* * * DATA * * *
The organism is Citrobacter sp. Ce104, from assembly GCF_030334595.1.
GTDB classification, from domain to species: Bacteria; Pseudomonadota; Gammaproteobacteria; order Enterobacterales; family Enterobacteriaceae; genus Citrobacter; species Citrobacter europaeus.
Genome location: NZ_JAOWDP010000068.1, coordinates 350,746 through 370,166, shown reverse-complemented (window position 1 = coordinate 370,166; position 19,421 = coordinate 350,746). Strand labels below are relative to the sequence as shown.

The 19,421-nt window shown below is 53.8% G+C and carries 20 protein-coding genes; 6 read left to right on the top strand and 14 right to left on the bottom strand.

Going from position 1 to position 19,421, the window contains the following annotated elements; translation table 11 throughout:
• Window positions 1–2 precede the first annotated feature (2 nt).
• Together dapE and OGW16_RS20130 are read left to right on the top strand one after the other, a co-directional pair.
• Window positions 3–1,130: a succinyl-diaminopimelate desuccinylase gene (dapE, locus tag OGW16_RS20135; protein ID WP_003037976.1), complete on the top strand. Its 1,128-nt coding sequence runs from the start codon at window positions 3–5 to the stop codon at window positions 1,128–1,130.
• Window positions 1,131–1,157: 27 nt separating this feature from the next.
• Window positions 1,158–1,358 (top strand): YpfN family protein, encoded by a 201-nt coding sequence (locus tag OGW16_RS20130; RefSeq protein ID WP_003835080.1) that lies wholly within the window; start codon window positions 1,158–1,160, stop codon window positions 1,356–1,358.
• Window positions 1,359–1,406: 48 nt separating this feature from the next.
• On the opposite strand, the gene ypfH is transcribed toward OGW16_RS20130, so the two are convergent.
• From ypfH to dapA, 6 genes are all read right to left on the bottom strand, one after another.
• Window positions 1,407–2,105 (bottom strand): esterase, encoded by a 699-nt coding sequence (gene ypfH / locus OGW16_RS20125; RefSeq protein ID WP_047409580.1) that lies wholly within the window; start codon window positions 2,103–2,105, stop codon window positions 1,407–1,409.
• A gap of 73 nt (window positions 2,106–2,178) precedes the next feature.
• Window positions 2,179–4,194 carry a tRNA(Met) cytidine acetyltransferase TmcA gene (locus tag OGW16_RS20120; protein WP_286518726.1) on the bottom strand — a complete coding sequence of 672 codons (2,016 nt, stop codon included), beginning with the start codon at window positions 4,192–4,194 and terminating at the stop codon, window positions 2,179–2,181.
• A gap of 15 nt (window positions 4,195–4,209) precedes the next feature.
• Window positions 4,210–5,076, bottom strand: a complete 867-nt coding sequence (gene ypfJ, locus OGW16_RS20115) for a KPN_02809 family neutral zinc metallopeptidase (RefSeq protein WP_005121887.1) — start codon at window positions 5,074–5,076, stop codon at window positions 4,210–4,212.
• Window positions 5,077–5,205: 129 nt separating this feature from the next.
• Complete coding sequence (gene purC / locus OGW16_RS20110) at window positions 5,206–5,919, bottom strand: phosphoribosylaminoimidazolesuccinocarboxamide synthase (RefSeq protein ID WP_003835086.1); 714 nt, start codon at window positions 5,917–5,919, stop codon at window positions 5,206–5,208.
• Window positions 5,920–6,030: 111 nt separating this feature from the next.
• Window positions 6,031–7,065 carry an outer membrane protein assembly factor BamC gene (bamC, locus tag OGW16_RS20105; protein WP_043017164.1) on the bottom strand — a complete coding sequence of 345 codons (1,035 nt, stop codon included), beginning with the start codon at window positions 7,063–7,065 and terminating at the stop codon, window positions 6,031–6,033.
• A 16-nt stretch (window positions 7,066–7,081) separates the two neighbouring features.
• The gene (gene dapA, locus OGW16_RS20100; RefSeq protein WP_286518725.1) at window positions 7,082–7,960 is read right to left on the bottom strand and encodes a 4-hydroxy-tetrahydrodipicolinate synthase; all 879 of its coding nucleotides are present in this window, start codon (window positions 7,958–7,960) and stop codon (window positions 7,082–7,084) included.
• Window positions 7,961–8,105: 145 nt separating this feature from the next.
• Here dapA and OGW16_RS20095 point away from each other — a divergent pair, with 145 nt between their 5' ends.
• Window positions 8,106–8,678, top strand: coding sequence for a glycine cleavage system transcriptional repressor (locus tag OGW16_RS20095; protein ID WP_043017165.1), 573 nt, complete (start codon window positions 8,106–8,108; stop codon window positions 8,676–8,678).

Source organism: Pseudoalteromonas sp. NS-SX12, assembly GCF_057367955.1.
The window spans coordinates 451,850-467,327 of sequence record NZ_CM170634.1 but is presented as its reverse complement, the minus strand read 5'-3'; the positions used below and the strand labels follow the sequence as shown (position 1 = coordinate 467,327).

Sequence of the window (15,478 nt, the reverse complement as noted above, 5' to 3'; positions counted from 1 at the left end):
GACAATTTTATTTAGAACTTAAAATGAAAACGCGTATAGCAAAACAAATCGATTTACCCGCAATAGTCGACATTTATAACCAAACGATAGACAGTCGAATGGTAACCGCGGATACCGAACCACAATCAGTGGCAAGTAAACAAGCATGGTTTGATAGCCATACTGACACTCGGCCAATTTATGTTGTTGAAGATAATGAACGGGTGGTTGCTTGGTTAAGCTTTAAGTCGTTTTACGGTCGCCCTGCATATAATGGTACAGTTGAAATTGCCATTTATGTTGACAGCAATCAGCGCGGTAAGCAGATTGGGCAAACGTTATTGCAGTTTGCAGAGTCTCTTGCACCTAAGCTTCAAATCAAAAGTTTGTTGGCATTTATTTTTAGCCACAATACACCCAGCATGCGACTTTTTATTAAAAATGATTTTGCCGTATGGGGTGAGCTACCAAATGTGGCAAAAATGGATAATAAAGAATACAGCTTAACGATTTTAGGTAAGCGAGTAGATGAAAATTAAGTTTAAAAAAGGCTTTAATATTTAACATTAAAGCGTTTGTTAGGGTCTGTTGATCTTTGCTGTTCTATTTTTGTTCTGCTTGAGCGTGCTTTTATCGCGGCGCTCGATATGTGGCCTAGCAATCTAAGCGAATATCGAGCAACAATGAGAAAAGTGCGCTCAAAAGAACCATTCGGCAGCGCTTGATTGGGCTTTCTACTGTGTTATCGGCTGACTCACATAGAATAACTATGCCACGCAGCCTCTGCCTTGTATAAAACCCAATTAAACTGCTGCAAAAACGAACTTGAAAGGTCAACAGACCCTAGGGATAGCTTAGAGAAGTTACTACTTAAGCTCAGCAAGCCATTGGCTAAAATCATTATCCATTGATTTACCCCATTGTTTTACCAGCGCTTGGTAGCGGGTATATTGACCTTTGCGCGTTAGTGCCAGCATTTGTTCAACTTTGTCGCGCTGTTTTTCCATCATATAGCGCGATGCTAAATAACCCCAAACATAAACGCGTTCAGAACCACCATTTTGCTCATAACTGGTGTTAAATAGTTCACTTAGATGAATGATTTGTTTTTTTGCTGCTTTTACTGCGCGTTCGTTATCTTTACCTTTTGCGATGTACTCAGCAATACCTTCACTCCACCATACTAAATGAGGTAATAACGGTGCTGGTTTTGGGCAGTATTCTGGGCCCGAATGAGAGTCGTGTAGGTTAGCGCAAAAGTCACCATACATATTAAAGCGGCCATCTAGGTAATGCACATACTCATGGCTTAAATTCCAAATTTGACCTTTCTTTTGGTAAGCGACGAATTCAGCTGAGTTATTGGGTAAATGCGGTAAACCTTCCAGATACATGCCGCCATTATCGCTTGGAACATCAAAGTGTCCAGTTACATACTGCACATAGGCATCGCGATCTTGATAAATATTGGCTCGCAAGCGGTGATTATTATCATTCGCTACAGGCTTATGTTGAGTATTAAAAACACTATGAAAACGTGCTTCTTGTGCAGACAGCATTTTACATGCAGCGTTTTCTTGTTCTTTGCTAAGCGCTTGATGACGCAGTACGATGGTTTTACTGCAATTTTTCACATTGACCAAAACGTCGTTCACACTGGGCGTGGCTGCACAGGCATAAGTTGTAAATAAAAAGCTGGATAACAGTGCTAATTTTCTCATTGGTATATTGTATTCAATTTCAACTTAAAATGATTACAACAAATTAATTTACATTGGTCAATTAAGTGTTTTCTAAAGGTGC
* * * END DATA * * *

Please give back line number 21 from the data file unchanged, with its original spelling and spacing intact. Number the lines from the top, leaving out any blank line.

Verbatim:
• Window positions 5,920–6,030: 111 nt separating this feature from the next.